Dental Hygiene

How to Remove Yellow Tartar from Teeth



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Brushing and flossing alone will not remove yellow tartar build up on teeth. Tartar is a hardened calculus build up and can range in color from light yellow to brown. It is formed on the teeth when a person does not follow good hygiene habits.

As a person eats, food particles and sugar substances are left between and on the teeth. Good oral hygiene requires these food particles and substances left behind be removed promptly with regular brushing and flossing of the teeth. Brushing after meals and snacks will remove a large portion of this debris. It takes daily flossing, though, to remove the particles that wedge between the teeth and around the gum line.

Failure to brush and floss regularly leaves particles of food and substances from food and drinks behind to decay. The decaying food turns into a biofilm called plaque. It is a sticky, colorless or white film over the teeth and is full of bacteria from the rotting food and drink. Plaque can form on the teeth above gum line or it can develop below the gum line on the teeth and roots of the teeth. Above the gum line is supragingival, below is subgingival.

Plaque that is not removed can transform into deposits of calculus when calcium, phosphorous, and other minerals from saliva form crystals and harden. The main component of calculus is calcium phosphate, a hard, insoluble compound that bonds to the tooth enamel near or below the gum line.

All plaque and tartar is harmful to the teeth as it promotes tooth decay as it eats away at the enamel on the teeth. As tartar builds on a tooth, it forms a rough surface that makes it even easier for food particles and substances from beverages to adhere to the tooth. This promotes more plaque and more tartar as the plaque is left behind and changes composition to form tartar.

It is the subgingival tartar that is the most danger to oral health. Plaque and tartar under the gum line cannot be seen. Left there, it can cause periodontal disease. The gums become inflamed or puffy looking. Pockets form on the gums where tartar build up and bacteria hide. These pockets promote more bacteria and decay of the tooth and the roots of the tooth from beneath the gum line. The pockets can cause the gums to recede and expose portions of the teeth that should not be exposed and have no enamel to protect them. As the periodontal disease advances, the jaw bone becomes involved, teeth loosen, and can actually fall out of the person's head.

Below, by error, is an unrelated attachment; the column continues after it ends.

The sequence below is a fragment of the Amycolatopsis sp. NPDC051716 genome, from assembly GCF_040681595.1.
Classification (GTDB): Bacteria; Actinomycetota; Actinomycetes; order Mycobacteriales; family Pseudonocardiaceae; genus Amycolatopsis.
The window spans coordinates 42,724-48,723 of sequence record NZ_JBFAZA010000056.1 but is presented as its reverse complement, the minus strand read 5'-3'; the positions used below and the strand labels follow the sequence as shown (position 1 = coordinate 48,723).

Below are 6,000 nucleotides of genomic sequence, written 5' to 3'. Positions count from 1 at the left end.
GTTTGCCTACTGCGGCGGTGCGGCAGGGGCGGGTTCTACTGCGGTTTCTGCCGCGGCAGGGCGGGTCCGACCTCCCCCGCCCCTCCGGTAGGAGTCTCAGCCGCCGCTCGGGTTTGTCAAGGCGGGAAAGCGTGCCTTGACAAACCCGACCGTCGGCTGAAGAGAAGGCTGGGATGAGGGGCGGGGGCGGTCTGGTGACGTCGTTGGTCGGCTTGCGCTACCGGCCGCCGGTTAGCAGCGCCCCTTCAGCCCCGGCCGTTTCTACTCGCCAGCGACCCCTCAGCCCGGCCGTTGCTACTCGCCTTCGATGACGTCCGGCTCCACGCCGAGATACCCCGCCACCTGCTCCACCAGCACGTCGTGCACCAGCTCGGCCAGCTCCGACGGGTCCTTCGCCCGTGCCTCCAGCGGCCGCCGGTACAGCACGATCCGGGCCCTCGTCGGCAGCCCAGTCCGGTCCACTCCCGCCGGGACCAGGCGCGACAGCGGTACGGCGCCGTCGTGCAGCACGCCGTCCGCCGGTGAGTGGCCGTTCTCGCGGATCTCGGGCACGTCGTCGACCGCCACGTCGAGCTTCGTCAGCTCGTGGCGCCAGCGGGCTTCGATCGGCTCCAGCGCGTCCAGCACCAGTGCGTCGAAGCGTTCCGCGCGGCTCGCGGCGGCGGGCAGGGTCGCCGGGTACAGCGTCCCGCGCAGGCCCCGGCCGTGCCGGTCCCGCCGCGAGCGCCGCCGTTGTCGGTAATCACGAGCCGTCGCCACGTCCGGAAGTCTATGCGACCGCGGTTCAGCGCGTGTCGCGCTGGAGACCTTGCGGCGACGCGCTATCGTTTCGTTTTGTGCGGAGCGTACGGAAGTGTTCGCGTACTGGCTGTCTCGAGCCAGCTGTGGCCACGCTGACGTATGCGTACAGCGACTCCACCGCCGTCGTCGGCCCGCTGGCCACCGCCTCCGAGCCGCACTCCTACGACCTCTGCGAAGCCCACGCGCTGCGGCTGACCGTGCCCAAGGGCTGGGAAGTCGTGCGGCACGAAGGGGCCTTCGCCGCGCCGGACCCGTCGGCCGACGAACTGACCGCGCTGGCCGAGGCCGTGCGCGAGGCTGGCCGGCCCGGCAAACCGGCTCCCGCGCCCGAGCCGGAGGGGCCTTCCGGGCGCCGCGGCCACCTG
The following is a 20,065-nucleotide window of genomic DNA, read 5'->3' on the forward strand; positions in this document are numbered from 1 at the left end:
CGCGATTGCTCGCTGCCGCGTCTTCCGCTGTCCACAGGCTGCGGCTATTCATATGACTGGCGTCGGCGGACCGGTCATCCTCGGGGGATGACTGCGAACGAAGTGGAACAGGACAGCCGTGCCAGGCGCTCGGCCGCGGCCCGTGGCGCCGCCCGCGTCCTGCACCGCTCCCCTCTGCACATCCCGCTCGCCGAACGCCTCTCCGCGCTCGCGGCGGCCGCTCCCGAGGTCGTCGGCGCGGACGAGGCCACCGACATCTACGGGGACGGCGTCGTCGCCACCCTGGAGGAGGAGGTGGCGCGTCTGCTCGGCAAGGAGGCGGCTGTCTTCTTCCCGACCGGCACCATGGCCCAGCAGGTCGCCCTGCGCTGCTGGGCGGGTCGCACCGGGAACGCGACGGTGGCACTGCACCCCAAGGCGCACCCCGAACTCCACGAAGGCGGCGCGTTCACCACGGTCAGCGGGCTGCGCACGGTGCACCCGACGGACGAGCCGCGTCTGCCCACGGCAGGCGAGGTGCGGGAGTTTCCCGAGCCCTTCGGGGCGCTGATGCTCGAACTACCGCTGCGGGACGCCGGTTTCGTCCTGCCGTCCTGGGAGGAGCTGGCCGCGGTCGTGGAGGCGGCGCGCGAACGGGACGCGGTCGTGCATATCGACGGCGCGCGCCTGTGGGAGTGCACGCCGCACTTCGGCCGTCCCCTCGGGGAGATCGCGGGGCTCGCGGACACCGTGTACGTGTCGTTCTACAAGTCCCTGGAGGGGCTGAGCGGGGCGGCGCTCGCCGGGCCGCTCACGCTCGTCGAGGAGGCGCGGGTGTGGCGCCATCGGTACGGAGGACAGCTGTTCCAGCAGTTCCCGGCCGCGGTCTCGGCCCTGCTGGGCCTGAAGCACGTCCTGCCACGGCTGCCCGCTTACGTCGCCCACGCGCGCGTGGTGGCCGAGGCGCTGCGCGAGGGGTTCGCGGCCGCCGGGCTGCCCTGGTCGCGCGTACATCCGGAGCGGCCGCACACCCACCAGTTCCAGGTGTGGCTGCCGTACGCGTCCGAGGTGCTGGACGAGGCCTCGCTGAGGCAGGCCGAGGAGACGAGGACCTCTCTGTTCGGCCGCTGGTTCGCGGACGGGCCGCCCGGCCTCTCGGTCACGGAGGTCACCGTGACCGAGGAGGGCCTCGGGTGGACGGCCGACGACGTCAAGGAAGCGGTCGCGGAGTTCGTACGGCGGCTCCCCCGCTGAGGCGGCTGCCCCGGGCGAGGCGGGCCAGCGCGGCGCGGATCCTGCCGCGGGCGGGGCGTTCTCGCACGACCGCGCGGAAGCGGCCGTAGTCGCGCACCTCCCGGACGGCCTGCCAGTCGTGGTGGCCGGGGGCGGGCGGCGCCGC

At home, a person could use a mixture of 3 tablespoons baking soda to 1 tablespoon salt once a week to try to remove visible tartar. The baking soda and salt are thoroughly mixed, the toothbrush dampened and used to pick up the mixture. However, this does nothing to remove plaque and tartar that is almost undoubtedly hiding below the gum line.

A dental appointment should be made for a routine cleaning and examination. After the hygienist has seen the patient, the dentist will come in to do an examination. The dentist will be able to immediately recognize periodontal disease if pockets are on the gums, if it is present. To remove the tartar on the teeth, the dentist will recommend a series of root planing and scaling appointments to clean all four quadrants of the mouth.

During root planing and scaling, the hygienist or dentist will use a combination of high pressure water with a salt compound and scaling with dental instruments to remove the tartar. The dentist may need to refer the patient out to a periodontist for further scaling and cleaning once the initial root planing is done if the gum disease is very advanced.

Prevention steps of practicing good oral hygiene habits through regular brushing and flossing can greatly reduce tartar. Those who do see tartar on their teeth, should make an appointment with a dentist as soon as possible. It can mean the difference in saving or losing teeth. During my years of work in the dental field, the only patients I saw come through the office that had teeth fall out were those who did not practice good oral hygiene and had gum disease. Those with poor oral hygiene habits, including failure to keep routine dental visits, were also the patients who had the most cavities and other oral health problems.

More about this author: Lisa Fillers

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